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More than "mere inconvenience" required for an arbitration agreement to be "incapable of being performed"

Bulkbuild Pty Ltd v Fortuna Well Pty Ltd & Ors [2019] QSC 173

Construction and infrastructure projects generally involve multiple participants which can sometimes result in inter-related disputes between several different parties. Where multi-party disputes occur in circumstances where arbitration agreements apply to some disputes but not others, it may not be possible to have all disputes resolved in the same forum and/or at the same time.

The Supreme Court of Queensland has recently considered this issue in the decision of Bulkbuild Pty Ltd v Fortuna Well Pty Ltd & Ors [2019] QSC 173. The case provides guidance on when an arbitration agreement may be "incapable of being performed" in the context of the Commercial Arbitration Act 2013 (Qld) (Act). The decision is of broad application, given the statutory provisions of the Act considered by the Court are based on the UNCITRAL model law and are identical to the corresponding provisions in legislation applying in other Australian jurisdictions.

Court proceedings or arbitration?
The design and construct building contract between Bulkbuild (the contractor) and Fortuna (the owner under the building contract) included a dispute resolution clause in which the parties agreed to submit disputes they could not resolve between themselves to arbitration for final determination. The parties agreed in the proceeding that the clause was an arbitration agreement within the meaning of the Act. Despite this, Bulkbuild commenced proceedings in the Supreme Court of Queensland against Fortuna for claims arising out of the building contract and against the two Superintendents of the building project at varying times for claims in negligence.

Fortuna sought an order from the Court to stay the proceeding brought against it primarily on the basis that the building contract contained a valid arbitration agreement for the purposes of the Act. Section 8 of the Act provides (emphasis added):

(1) A court before which an action is brought in a matter which is the subject of an arbitration agreement must, if a party so requests not later than when submitting the party’s first statement on the substance of the dispute, refer the parties to arbitration unless it finds that the agreement is null and void, inoperative or incapable of being performed.

(2) Where an action referred to in subsection (1) has been brought, arbitral proceedings may nevertheless be commenced or continued, and an award may be made, while the issue is pending before the court.

Bulkbuild argued that the proceedings should remain on foot because the arbitration agreement was "incapable of being performed" for the purposes of section 8 of the Act on the basis that:

  • its claims against Fortuna arose out of similar factual matters as its claims against the Superintendents in the same proceeding; and
  • there would be a risk of different factual findings being reached if its claims against Fortuna were determined by arbitration but its claims against the Superintendents were determined by a court.

Was the arbitration agreement "incapable of being performed"?
Justice Bowskill gave short shrift to this argument, finding that having two separate proceedings involving similar factual circumstances would be only a "mere inconvenience" that did not render an arbitration agreement "incapable of being performed". In doing so, her Honour elaborated upon the circumstances in which an arbitration agreement may be "incapable of being performed" under section 8 of the Act, which include:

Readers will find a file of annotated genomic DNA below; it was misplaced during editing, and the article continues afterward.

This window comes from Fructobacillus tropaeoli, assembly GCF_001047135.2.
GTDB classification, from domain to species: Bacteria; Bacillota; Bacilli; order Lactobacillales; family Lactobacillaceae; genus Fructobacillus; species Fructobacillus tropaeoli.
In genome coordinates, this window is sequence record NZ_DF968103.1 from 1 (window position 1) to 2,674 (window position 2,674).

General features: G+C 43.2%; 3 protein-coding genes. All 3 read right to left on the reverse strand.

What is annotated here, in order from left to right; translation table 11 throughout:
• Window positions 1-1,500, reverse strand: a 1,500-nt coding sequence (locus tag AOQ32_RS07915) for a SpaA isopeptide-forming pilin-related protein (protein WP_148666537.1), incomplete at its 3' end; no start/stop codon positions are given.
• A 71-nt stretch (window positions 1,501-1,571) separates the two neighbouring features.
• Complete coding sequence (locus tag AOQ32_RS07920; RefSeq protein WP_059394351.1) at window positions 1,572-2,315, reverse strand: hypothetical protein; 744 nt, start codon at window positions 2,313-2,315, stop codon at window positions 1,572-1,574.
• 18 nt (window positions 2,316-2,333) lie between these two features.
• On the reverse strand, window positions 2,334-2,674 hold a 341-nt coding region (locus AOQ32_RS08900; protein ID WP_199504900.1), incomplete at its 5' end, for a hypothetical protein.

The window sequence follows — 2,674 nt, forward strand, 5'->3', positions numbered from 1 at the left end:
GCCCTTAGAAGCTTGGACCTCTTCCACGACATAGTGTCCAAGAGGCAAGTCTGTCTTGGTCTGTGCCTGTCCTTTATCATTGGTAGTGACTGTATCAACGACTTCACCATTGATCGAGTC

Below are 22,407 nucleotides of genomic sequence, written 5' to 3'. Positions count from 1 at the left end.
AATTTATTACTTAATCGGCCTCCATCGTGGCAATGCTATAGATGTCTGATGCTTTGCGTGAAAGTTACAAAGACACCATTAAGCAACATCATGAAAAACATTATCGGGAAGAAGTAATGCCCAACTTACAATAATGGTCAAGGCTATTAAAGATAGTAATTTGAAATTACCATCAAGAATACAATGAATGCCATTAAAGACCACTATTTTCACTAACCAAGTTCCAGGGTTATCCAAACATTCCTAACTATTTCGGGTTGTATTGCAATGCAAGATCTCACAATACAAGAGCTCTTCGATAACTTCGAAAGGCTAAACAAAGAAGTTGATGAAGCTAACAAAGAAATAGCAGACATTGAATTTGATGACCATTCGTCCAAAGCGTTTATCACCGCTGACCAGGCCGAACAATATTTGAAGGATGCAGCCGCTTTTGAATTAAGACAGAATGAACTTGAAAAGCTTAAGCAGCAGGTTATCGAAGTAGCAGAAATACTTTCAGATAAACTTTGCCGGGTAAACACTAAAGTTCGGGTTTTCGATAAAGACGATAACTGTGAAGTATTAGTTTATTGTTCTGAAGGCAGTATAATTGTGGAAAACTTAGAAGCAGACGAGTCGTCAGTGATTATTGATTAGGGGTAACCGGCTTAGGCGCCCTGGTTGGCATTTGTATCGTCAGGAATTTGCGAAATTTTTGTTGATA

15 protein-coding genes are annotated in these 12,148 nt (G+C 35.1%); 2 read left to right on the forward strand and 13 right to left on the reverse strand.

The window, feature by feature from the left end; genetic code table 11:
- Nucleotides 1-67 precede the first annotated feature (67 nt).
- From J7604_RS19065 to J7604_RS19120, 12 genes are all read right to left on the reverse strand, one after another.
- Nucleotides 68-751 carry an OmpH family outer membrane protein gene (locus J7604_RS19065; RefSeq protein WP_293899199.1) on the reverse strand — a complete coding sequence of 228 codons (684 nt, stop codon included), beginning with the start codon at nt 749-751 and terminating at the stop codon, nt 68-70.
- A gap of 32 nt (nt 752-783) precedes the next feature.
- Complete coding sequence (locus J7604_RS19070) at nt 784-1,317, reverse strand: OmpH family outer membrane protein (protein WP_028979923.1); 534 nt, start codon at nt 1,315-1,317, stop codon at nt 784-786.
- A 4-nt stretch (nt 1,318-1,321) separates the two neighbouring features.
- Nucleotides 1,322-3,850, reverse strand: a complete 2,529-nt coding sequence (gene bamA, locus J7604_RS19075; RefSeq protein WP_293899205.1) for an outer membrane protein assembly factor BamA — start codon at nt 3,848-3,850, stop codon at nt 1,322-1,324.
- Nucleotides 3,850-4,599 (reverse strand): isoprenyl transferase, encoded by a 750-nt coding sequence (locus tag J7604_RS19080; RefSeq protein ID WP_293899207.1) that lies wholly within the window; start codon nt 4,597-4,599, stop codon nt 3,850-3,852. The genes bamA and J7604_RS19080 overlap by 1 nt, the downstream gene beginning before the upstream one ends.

• where there is contradictory language in the contract that indicates an intention to litigate (rather than arbitrate);
  • if a specific arbitrator is stated in a contract who, at the time of the dispute, is deceased or unavailable;
  • if the arbitration agreement is itself too vague, confusing or contradictory to be performed; and
  • if the place of arbitration is no longer available (for example, because of political upheaval).

Her Honour noted that although the Act does not expressly provide for a proceeding to be stayed as a consequence of a referral to arbitration under section 8 of the Act, such an order necessarily follows. Her Honour therefore stayed the proceeding and referred the matter to arbitration.

Conclusion
The case is a useful reminder that when an arbitration agreement exists between parties to a dispute, there are only limited circumstances in which the court can decline to refer a dispute between those parties to arbitration and the court does not possess any discretion. The court lacks discretion because, unless an exception applies, the Court "must" refer the dispute to arbitration upon the request of a party. The case also highlights that the prospect of inconsistent factual findings in different dispute resolution forums is not sufficient to render an arbitration agreement "incapable of being performed".

To avoid delay and/or wasted costs in prosecuting claims, parties considering commencing court proceedings against multiple parties should be mindful of this issue in circumstances where arbitration agreements exist. Such a party could seek voluntary waiver of arbitration agreements from the other parties as it may be in all parties' interests to resolve a matter in court, including by reference to proportionate liability legislation which is not always available in an arbitration.

Tags: Arbitration, Legal practice, Dispute handling administration

[Note: The above material provides a summary only of the subject matter covered, without an assumption of a duty of care by Resolution Institute or Clayton Utz. The material is not intended to be nor should it be relied upon as a substitute for legal or other professional advice. Copyright in the material is owned by Clayton Utz]